The art of parenting is more internal that you realize. Have you have ever thought, if my children would just behave I could be the type of parent I want to be? Well, it doesn’t work that way. Parenting is what you do when your children are giving you a hard time. It’s about controlling yourself, not controlling them. A great way I have discovered to do this is do adopt the role of a coach.
Yesterday I received a message on the Game of Diapers Facebook page from one of my readers. She said that she loved reading my posts and found them very motivational. She asked if I had ever thought about becoming a fitness coach. Ha! I laughed… Me? Fitness coach? No way!
But then I thought about it for a moment. What exactly does a coach do? Well, coaches are leaders, they are teachers, they are motivators, they draw upon their experiences, they make sacrifices for their team…hmmm wait a minute. This girl has me pegged! I love helping people and I think in another life I definitely could have been a fitness coach. Then as I sat envisioning what my life would be like if I worked in a gym, it dawned on me. Being a coach is a great approach to take to parenting.
Think of it for a moment and it’s easy to see how the two roles overlap. But, by thinking about the relationship in terms of being a coach it highlights some of the aspects that you may be neglecting in the parenting department.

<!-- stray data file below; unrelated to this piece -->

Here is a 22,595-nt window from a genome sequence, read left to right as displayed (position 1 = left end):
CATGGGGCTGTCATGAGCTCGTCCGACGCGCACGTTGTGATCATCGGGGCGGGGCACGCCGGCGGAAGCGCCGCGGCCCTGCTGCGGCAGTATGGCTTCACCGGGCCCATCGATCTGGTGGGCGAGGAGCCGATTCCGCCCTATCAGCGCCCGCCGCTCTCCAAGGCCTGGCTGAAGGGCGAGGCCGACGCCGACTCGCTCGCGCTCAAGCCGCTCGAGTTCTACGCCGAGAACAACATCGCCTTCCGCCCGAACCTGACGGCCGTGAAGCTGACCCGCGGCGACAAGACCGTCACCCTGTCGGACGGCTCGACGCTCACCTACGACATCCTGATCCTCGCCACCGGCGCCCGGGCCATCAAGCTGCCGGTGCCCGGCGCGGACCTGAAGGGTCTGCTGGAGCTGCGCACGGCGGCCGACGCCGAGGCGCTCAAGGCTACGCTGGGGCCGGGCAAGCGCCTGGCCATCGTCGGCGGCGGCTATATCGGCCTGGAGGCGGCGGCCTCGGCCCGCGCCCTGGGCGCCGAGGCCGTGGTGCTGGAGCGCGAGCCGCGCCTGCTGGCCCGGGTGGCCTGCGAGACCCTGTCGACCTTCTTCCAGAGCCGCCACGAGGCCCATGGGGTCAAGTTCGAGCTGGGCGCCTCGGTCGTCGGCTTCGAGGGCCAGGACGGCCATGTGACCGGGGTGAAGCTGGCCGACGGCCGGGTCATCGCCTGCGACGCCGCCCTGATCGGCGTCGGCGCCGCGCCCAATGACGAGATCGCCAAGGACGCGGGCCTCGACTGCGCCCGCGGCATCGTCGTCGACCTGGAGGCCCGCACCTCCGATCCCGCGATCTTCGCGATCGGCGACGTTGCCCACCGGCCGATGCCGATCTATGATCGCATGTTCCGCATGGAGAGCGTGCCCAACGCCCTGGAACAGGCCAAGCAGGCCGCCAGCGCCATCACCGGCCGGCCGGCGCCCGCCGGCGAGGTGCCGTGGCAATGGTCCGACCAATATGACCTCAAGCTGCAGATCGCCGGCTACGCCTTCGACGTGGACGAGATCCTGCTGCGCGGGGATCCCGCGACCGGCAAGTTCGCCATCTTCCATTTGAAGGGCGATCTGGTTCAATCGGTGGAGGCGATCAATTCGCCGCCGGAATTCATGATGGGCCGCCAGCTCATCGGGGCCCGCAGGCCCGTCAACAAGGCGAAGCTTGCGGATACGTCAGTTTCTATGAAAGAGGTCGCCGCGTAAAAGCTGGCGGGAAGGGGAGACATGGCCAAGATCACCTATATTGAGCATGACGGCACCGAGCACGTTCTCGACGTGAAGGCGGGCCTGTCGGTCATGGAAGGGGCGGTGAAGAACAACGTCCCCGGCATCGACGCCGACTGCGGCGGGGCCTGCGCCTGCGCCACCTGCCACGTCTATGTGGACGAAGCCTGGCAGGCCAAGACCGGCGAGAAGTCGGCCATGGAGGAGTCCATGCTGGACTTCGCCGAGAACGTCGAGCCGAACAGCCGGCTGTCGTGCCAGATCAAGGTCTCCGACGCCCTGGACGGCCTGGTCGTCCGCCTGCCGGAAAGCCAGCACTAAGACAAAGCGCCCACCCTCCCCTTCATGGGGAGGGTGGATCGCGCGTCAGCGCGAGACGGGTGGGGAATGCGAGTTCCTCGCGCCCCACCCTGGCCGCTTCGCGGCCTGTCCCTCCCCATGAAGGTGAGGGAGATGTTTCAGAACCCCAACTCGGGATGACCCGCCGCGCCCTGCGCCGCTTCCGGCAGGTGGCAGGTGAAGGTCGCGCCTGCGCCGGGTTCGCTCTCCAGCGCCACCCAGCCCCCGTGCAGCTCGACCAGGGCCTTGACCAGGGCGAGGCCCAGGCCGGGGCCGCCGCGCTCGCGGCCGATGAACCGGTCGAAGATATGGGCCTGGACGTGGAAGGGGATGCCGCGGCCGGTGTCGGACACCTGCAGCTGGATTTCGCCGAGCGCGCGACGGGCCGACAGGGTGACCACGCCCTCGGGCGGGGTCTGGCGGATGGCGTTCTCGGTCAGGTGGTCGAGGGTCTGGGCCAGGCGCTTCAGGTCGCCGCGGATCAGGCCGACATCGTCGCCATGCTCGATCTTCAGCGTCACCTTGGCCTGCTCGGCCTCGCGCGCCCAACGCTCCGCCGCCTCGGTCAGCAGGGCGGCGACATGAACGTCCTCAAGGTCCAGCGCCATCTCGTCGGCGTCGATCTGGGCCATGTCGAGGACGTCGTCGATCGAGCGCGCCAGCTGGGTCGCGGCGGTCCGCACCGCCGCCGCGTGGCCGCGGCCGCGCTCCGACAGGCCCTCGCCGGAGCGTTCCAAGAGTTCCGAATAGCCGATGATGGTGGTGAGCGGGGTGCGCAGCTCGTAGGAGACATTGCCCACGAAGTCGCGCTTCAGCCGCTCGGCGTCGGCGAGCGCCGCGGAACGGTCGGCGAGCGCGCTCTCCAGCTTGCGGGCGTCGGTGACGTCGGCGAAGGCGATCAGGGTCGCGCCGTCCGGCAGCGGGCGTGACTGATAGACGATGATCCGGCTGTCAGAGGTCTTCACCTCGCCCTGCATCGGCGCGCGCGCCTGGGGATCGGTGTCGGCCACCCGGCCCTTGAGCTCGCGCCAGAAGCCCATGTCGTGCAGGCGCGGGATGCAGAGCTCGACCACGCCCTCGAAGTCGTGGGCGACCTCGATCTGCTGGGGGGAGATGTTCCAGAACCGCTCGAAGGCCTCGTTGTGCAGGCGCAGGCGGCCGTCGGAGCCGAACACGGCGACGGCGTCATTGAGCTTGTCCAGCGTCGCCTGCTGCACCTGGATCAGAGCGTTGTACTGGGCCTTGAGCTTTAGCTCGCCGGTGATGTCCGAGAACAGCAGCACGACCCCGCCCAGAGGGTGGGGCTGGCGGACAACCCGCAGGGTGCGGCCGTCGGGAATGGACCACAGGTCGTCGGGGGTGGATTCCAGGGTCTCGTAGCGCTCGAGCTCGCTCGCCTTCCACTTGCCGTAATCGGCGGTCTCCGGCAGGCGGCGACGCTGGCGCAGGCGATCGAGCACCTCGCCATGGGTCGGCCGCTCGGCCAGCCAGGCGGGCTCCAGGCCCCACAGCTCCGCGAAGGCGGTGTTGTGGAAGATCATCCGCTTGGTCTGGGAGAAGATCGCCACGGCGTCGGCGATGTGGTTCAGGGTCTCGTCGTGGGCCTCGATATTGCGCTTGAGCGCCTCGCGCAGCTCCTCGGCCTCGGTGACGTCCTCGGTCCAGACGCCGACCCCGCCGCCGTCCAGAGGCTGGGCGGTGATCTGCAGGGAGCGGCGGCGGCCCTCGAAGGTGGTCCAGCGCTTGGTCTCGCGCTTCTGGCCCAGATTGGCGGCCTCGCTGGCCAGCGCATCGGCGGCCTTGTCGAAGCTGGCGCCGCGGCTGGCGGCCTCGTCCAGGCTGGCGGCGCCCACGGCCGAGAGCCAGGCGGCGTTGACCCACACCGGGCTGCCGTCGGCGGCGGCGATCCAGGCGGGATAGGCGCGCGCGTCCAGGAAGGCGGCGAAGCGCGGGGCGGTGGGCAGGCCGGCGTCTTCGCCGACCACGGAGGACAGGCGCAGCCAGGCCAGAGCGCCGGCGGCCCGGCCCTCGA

1. Building a relationship. If you have ever watched any Olympic sport you can see just how strong the bond is between coaches and athletes. This is a bond so real you can almost see it physically! That bond is important because the athlete trusts her coach beyond a shadow of a doubt and would do anything they ask. Well, wouldn’t you want to have kids like that? I know I would.
Sometimes we are so focussed on controlling the situation and “managing” our kids we forget that the most important thing you can do is focus on creating that connection with them. If you can truly connect with your child, the rest will start to fall into place naturally. Listen to your child, don’t speak to them unless you have their attention, don’t yell, don’t repeat yourself.
It wasn’t until I actually tried to connect with my son that I realized whenever I speak to him I almost never look at him. Instead I am semi shouting at him while doing something else. No wonder he feels like he doesn’t get enough attention! Coaches don’t give feedback while doing dishes so now, I stop what I am doing and focus on him and only him before I start to open my mouth.
2. Staying Positive. Coaches are motivators. When you fall down, they tell you to get right back up. Coaches don’t discipline their students, or send them to their rooms because they didn’t make that double axle. They help them, give them tips, and empower them to get it right the next time. I have to admit, that even I personally have resorted to discipline techniques lately (read about the day I threw his toys away), but now that things have calmed down, I am really coaching my son on how to behave, by giving him lots of attention (not just praise). Yesterday, he got his stool out, went to the sink and started doing dishes because he wanted to help. First, I squealed with delight, then I ran over and asked him to show me what he was doing, and we talked about it, he asked my opinion as to whether a dish was clean enough, and I gave him some tips and of course I thanked him for being so helpful. It was an amazing moment where I felt we really connected and I was acting like a coach.